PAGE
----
Defining “officer” has become particularly pressing in light of the private ordering movement in corporate law. With increasing frequency, parties are structuring key aspects of corporate governance through private contracting methods. Observing that the ambiguity surrounding officers in corporate law makes it a ripe topic for private ordering, the American Bar Association (“ABA”) has created a Task Force on Officer Liability charged with developing ways of addressing uncertainties in officer doctrine and developing model provisions suitable for use in employment agreements and governing documents. Integral to these efforts will be establishing a clear consensus on the legal default definition of “officer.” As individual corporations and their stockholders begin to attempt to structure the governance of their entity through provisions in the governing documents or contract, clarity as to whom the law views as an “officer” is critical.
This Article seeks to address what is currently missing from corporate law—a clear way of determining “officer” status as that distinct legal role is contemplated in corporate jurisprudence. Part I discusses the three primary actors involved in the internal governance of the corporation—directors, stockholders, and officers—and how the law defines each one. While corporate law clearly contemplates officers as a distinct role, a quick comparison of the three reveals a failure to identify with any precision the bounds of “officer” status. Part II looks to other areas of the law for guidance in defining and identifying the officers of the corporation. While the policy considerations underlying the definitions of “officer” in each of these other areas of the law may be similar or different to those animating “officer” for purposes of state corporate law, the articulation and identification of individuals occupying the officer role are nevertheless instructive. Finally, Part III applies the lessons learned from the struggles courts in securities law and bankruptcy law have had in identifying officers and proposes a test for determining “officer” status. Adopting a prototype-centered approach, the proposal rejects a fixed definition in lieu of a multi-factor approach that embodies the traditional and legal officer roles espoused by courts and scholars. The result stabilizes the meaning of “officer” as a category of corporate actor and provides predictability and certainty to corporations, officers, directors, stockholders, third parties, and their counsel going forward.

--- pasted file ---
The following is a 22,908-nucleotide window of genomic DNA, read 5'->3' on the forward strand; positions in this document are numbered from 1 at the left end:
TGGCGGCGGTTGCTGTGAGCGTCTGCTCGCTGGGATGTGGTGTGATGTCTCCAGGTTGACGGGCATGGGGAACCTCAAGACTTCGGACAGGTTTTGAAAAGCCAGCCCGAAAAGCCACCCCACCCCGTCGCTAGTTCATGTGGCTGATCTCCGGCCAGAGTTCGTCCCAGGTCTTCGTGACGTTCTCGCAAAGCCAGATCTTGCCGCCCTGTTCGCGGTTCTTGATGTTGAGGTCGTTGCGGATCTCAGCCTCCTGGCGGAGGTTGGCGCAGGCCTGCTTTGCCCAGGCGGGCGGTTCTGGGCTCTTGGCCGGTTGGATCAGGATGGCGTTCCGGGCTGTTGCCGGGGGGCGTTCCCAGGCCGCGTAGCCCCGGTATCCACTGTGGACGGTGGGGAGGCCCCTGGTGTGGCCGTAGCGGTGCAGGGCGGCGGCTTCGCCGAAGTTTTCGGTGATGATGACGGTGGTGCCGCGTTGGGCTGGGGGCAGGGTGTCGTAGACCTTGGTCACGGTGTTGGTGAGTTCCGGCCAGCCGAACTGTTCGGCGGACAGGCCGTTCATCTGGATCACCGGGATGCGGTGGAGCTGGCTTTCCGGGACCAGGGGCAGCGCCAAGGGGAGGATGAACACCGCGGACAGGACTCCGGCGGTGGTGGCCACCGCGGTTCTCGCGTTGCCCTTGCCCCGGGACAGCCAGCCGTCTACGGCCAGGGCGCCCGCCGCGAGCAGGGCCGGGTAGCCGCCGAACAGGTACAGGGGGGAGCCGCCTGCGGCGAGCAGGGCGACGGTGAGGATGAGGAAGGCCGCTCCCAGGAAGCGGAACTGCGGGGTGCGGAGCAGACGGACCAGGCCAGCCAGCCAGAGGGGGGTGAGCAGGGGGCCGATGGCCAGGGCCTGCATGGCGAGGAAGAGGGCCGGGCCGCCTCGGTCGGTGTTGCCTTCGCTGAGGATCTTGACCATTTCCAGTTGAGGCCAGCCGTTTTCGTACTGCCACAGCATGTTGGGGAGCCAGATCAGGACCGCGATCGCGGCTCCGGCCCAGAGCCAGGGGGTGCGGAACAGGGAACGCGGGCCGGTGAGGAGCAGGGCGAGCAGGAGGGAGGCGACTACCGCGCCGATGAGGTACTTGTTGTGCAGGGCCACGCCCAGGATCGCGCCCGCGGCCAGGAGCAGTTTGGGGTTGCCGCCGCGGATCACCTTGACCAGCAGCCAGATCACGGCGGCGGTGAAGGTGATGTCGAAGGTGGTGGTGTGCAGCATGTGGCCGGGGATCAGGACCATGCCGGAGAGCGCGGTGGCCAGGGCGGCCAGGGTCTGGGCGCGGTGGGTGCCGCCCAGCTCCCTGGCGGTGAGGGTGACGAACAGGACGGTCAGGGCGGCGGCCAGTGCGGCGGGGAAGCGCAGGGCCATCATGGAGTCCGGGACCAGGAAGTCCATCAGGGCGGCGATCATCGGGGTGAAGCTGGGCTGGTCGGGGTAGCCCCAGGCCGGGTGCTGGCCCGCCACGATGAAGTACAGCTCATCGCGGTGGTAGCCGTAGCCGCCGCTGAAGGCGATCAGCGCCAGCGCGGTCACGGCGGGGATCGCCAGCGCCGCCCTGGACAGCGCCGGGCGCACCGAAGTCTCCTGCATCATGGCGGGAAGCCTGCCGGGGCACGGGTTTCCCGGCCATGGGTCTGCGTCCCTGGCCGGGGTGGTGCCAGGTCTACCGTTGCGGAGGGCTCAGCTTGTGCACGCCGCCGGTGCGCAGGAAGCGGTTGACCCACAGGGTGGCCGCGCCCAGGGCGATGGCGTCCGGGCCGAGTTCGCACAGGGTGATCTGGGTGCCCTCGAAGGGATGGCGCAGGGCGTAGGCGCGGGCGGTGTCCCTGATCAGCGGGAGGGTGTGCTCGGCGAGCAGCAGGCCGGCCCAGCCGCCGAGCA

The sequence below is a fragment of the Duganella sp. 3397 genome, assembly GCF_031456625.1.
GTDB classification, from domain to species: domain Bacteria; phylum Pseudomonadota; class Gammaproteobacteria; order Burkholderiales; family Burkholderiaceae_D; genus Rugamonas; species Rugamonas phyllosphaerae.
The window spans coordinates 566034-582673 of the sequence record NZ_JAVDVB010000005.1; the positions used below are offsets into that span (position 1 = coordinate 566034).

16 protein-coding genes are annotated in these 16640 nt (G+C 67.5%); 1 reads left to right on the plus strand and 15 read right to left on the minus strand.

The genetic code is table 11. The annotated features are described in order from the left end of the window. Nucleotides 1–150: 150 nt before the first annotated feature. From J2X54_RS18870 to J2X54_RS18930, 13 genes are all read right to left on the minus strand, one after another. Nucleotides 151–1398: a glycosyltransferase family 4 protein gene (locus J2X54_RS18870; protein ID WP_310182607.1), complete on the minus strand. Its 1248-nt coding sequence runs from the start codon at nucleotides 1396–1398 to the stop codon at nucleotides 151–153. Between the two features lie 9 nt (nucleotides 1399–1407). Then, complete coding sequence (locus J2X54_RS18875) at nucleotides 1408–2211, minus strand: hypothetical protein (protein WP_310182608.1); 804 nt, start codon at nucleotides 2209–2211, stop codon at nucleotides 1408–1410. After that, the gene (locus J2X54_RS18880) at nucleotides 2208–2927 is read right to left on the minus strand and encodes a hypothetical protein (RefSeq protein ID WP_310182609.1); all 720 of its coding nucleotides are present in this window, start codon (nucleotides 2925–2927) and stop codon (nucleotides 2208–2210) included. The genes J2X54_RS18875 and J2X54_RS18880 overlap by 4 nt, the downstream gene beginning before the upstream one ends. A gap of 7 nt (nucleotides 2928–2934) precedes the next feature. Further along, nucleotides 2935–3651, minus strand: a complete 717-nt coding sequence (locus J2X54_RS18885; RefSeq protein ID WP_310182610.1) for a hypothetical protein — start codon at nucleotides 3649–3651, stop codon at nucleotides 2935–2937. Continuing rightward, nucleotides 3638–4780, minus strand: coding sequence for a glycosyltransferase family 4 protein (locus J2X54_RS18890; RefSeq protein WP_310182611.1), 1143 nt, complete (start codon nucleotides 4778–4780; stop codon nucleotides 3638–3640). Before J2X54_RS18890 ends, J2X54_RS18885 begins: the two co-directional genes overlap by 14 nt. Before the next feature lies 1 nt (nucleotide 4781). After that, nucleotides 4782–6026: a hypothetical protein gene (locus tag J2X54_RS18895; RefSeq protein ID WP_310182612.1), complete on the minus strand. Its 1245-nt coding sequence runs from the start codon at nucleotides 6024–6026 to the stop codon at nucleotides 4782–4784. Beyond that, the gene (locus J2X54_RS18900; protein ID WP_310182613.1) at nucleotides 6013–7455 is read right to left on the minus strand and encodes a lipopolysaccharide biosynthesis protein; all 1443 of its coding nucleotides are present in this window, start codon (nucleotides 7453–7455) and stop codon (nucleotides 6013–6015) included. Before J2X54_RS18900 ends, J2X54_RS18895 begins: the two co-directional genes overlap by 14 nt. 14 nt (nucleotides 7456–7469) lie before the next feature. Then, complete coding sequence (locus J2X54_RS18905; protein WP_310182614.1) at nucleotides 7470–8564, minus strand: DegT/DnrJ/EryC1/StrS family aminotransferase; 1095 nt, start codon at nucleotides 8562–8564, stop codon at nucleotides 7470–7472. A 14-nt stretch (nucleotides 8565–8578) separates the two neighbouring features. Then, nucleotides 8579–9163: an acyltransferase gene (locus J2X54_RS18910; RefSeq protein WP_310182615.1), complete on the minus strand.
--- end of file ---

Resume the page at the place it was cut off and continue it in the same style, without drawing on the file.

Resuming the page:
* Associate Dean for Research & Scholarship; Professor of Law, The University of Oklahoma College of Law. For helpful comments and discussions, I would like to thank Afra Afsharipour, Brad Bernthal, Wendy Netter Epstein, Charlie Korsmo, Christopher Odinet, and Christina Sautter. I would also like to thank the participants in the National Business Law Scholars Conference, the Law and Society Annual Meeting, and BYU Law School’s Winter Deals Conference whose thoughtful comments and questions contributed to the completion of this Article.